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Wednesday, April 21, 2010

What a friking joke, the party of I object. Welcome to the party that holds your govt HOSTAGE.

Object to objectionable Republicans at the polls in November.
Kangaroo Down Under
Now there is a perfect add to present Nation Wide
A democracy in which the losing party can stall and keep the winning party from governing is not a true democracy.
Democrats took to the Senate floor on Tuesday to try to break a logjam that has 101 executive branch nominees backed up. A new Senate rule that aims to make "secret holds" more difficult requires a senator to publicly declare his or her hold six legislative days after the nominee is brought to the floor.
Republican have holds on scores of nominees, so Sens. Sheldon Whitehouse (D-R.I.) and Claire McCaskill (D-Mo.) went to the floor to call up the names, knowing that the GOP would object.
When Whitehouse began, however, the Republicans had failed to show and Whitehouse threatened to ram them all through if they didn't arrive.
"For the record, I'm informed that the minority was aware that I was coming to make these unanimous consent requests, that they had full knowledge that this was going to come, and if they are unable to get somebody to the floor to object, that is, as far as I'm concerned, not my concern," said Whitehouse.
Just seconds later, Minority Whip Jon Kyl (R-Ariz.) arrived, setting off a surreal series of requests and objections that HuffPost's Ben Craw pulled together in the clip below.
Whitehouse read off five names, followed by McCaskill, who read off 17. She returned later in the day and read 75 more. LinkHere
“Hopefully by the end of the week we’ll learn who it is in the Senate that doesn’t want them to be nominated, who it is that doesn’t want them to be confirmed,” McCaskill said afterwards. Because of the rule that McCaskill and Whitehouse employed, the senators who have placed the anonymous holds now have six legislative days before they have to reveal who they are to the Congressional Record. However, as the Huffington Post’s Ryan Gram and Ben Craw note, the senators “may be able to wiggle out of going public by dropping their holds and picking them right back up, or teaming up with other Republicans and swapping the holds back and forth. It’s never been tried before.”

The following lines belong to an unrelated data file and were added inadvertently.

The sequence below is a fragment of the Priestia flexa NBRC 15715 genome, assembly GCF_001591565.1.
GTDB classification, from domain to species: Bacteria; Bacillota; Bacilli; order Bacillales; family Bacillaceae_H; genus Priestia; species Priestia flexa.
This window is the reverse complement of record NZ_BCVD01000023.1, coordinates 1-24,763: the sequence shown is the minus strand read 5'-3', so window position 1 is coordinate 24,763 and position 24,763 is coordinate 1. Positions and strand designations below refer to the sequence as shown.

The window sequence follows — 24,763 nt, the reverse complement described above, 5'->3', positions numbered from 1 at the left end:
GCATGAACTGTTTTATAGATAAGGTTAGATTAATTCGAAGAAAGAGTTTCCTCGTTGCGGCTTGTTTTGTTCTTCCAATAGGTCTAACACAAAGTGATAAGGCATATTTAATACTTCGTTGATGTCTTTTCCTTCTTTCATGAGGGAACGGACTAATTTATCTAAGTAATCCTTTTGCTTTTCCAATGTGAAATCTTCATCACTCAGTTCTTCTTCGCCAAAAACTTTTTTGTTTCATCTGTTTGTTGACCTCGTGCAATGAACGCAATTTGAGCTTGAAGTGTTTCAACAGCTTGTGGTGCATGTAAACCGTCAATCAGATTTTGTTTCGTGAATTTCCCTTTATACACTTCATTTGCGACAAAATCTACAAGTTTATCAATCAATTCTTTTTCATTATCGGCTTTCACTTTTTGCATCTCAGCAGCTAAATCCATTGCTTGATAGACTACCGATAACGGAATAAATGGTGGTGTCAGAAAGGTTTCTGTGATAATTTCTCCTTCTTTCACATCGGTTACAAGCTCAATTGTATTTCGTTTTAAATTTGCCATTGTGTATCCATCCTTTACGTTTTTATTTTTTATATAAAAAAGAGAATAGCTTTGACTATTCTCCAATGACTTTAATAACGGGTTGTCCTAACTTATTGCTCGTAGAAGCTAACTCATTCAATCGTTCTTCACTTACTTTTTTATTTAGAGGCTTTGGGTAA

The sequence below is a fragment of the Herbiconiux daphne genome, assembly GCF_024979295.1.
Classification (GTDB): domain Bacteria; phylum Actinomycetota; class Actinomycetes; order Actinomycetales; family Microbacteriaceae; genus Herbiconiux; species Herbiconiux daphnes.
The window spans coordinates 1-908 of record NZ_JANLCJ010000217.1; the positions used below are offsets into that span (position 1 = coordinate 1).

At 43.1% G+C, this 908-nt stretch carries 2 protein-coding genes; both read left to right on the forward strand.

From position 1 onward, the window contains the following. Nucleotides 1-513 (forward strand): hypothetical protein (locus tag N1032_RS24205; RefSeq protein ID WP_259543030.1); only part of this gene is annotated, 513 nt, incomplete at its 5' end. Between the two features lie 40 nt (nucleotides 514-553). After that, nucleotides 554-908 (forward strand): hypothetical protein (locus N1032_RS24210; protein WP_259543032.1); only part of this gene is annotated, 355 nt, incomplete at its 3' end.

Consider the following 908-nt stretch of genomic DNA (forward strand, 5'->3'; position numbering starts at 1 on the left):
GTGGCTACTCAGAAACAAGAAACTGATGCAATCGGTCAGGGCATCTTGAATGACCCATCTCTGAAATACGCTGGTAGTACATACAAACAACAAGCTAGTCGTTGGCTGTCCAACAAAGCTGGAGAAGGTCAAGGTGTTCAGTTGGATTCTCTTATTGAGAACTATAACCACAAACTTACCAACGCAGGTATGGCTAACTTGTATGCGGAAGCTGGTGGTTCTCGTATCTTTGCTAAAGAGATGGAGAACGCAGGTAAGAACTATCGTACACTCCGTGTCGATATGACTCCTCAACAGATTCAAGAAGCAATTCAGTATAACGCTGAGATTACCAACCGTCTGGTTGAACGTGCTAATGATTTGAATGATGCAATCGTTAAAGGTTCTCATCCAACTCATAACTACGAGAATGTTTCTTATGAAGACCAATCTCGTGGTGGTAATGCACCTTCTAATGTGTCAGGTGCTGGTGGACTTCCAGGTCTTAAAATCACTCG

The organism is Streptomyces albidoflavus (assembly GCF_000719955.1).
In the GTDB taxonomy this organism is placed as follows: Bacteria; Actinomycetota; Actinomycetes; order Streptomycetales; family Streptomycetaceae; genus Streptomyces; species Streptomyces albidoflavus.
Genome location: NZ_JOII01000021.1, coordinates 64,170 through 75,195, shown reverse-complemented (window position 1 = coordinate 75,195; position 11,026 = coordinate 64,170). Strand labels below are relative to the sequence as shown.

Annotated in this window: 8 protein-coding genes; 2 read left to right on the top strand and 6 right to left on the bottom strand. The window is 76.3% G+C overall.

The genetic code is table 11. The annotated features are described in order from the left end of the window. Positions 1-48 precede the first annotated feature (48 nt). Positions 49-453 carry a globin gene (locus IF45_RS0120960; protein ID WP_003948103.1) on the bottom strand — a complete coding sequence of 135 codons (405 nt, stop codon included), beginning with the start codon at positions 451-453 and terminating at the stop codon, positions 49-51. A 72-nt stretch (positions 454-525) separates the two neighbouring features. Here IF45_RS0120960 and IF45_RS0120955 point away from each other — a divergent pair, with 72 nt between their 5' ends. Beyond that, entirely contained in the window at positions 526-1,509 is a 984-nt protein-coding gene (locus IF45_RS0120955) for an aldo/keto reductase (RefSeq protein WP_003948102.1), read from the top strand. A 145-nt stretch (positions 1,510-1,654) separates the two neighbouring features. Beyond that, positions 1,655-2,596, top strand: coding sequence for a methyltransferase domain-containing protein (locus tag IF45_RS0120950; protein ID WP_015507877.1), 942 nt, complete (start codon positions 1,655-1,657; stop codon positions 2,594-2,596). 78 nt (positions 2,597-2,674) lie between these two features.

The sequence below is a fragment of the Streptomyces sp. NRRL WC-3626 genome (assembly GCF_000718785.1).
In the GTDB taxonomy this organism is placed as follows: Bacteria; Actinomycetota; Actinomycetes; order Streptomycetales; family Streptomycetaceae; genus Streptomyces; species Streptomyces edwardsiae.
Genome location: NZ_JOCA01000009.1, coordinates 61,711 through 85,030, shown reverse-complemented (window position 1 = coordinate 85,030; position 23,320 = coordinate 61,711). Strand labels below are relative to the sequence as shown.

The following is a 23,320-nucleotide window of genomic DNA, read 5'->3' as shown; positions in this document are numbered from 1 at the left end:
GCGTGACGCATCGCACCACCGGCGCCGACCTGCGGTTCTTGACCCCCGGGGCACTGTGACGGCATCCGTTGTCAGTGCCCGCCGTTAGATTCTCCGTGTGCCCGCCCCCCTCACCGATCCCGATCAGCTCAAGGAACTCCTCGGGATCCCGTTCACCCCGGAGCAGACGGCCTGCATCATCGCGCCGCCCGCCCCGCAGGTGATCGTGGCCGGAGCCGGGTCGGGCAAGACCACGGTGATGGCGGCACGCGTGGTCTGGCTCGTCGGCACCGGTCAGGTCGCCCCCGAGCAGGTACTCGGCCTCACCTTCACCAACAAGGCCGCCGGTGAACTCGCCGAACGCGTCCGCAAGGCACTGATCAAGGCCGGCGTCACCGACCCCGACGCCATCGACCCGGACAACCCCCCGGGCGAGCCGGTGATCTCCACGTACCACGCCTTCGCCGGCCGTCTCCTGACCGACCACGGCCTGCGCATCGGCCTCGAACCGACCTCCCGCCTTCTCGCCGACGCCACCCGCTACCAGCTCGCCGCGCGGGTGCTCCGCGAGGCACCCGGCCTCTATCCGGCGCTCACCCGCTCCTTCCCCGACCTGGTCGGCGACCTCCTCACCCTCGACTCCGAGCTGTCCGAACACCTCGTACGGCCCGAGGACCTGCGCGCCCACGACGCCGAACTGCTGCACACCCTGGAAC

Sen. Michael Bennet (D-CO) has introduced a package of legislative reforms in the Senate that would eliminate the ability of senators to place anonymous holds. LinkHere
Several news outlets are reporting that Republicans are preparing to re-litigate the health care reform debate by blocking the nomination of Donald Berwick, Harvard University professor, to head the Center for Medicare and Medicaid Services (CMS). As the Washington Post notes, “Democrats in the Senate said that, given Berwick’s national stature and broad-based support, he would be easily confirmed under ordinary circumstances,” but “Berwick must first clear the Senate Finance Committee, where ranking Republican Charles E. Grassley (Iowa) said that he plans to vigorously ‘explore the nominee’s preparedness for the enormous challenges that face the agency.’”
The Republican Policy Committee has already prepared a memo — which was obtained by The Wonk Room — that links Berwick to the British health care system and presents him as someone who supports rationing and a government takeover of health care (Download the full memo HERE):
Donald Berwick, President Obama’s nominee to head the Centers for Medicare and Medicaid Services (CMS), has a history of support for government rationing of health care resources on cost grounds. He has spoken favorably about Britain’s National Institute for Health and Clinical Excellence (NICE), which denies patients access to life-saving treatments the National Health Service (NHS) deems too expensive. The American people should have their eyes open to the ramifications of NICE-style rationing in the United States as part of Democrats’ brave new health care world. … They may see a Medicare Administrator who explicitly advocates for rationing as indicative of Democrats’ government takeover of health care…
All this is to be expected, particularly since Republicans have pledged to turn the 2010 midterm elections into a referendum on health care reform. But Berwick, no matter how “radical” Republicans consider him to be, will be working within the confines of a fairly conservative law.


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